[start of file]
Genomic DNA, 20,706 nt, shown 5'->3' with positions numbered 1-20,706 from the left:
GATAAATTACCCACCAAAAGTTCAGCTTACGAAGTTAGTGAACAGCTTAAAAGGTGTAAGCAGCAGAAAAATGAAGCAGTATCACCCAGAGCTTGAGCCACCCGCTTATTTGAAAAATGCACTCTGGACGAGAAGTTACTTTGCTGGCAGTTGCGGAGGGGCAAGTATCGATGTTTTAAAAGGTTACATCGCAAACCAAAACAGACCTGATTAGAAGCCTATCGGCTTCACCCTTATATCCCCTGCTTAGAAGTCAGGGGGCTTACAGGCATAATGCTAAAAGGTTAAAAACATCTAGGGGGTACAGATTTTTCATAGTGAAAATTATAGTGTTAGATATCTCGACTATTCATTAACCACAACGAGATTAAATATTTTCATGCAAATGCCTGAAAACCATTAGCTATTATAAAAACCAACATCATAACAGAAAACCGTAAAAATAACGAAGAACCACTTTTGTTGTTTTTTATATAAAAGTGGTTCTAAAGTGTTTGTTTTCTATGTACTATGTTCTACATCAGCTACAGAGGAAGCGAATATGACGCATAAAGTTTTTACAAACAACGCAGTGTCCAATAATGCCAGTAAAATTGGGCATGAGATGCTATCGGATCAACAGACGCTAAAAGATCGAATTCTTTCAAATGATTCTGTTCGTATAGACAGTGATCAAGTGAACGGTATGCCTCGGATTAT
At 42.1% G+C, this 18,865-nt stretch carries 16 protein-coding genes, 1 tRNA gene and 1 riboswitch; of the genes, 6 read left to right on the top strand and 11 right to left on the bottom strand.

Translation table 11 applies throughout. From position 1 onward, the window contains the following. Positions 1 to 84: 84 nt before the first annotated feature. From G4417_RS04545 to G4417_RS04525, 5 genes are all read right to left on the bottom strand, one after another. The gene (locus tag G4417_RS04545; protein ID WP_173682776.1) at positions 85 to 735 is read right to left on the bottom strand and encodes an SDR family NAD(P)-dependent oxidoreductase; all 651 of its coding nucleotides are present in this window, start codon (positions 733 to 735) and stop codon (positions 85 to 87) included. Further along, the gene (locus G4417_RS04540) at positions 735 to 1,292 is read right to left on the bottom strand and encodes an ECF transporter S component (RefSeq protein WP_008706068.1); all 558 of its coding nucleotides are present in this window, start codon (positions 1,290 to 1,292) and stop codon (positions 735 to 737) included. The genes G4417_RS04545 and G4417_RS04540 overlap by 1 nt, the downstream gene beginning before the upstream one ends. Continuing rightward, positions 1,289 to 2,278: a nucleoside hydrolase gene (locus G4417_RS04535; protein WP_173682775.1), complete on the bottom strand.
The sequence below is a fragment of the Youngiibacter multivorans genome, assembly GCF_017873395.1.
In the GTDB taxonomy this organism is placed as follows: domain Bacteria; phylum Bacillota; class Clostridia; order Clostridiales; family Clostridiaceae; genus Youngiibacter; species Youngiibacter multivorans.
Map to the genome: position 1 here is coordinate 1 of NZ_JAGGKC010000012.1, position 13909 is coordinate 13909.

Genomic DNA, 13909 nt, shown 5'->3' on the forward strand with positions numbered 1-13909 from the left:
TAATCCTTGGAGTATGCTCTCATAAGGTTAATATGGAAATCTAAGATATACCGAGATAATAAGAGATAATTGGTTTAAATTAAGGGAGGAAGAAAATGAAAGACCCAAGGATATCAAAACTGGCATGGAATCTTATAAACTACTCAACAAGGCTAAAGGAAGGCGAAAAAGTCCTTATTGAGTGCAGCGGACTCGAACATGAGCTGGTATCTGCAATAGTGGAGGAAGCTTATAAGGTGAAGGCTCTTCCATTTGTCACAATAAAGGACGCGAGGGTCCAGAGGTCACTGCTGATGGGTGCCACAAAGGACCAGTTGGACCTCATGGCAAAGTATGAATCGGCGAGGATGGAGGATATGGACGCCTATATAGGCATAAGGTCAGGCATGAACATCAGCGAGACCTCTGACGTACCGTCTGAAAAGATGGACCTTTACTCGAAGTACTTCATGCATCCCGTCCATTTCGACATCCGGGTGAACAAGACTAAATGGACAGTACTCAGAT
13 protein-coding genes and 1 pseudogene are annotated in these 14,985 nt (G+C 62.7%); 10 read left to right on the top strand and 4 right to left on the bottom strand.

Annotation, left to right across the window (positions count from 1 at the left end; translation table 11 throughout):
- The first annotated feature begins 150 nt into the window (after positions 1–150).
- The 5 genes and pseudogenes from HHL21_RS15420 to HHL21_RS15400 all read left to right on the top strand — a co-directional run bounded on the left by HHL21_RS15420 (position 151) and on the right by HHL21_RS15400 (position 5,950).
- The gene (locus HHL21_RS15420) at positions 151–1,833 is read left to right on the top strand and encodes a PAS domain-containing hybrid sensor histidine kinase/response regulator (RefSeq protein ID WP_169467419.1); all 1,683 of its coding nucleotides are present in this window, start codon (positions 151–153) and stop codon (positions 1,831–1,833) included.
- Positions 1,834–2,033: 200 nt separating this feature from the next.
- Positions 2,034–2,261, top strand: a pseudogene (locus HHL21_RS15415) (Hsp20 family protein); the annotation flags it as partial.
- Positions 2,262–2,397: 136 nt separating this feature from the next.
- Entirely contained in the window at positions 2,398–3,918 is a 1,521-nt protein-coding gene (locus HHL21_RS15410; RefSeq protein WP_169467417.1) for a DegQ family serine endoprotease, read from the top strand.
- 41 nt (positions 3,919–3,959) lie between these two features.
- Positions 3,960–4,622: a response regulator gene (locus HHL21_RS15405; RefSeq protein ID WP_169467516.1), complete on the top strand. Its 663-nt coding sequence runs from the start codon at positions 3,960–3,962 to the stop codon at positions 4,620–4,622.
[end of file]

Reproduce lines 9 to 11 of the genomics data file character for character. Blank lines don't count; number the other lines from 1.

TAATCCTTGGAGTATGCTCTCATAAGGTTAATATGGAAATCTAAGATATACCGAGATAATAAGAGATAATTGGTTTAAATTAAGGGAGGAAGAAAATGAAAGACCCAAGGATATCAAAACTGGCATGGAATCTTATAAACTACTCAACAAGGCTAAAGGAAGGCGAAAAAGTCCTTATTGAGTGCAGCGGACTCGAACATGAGCTGGTATCTGCAATAGTGGAGGAAGCTTATAAGGTGAAGGCTCTTCCATTTGTCACAATAAAGGACGCGAGGGTCCAGAGGTCACTGCTGATGGGTGCCACAAAGGACCAGTTGGACCTCATGGCAAAGTATGAATCGGCGAGGATGGAGGATATGGACGCCTATATAGGCATAAGGTCAGGCATGAACATCAGCGAGACCTCTGACGTACCGTCTGAAAAGATGGACCTTTACTCGAAGTACTTCATGCATCCCGTCCATTTCGACATCCGGGTGAACAAGACTAAATGGACAGTACTCAGAT
13 protein-coding genes and 1 pseudogene are annotated in these 14,985 nt (G+C 62.7%); 10 read left to right on the top strand and 4 right to left on the bottom strand.

Annotation, left to right across the window (positions count from 1 at the left end; translation table 11 throughout):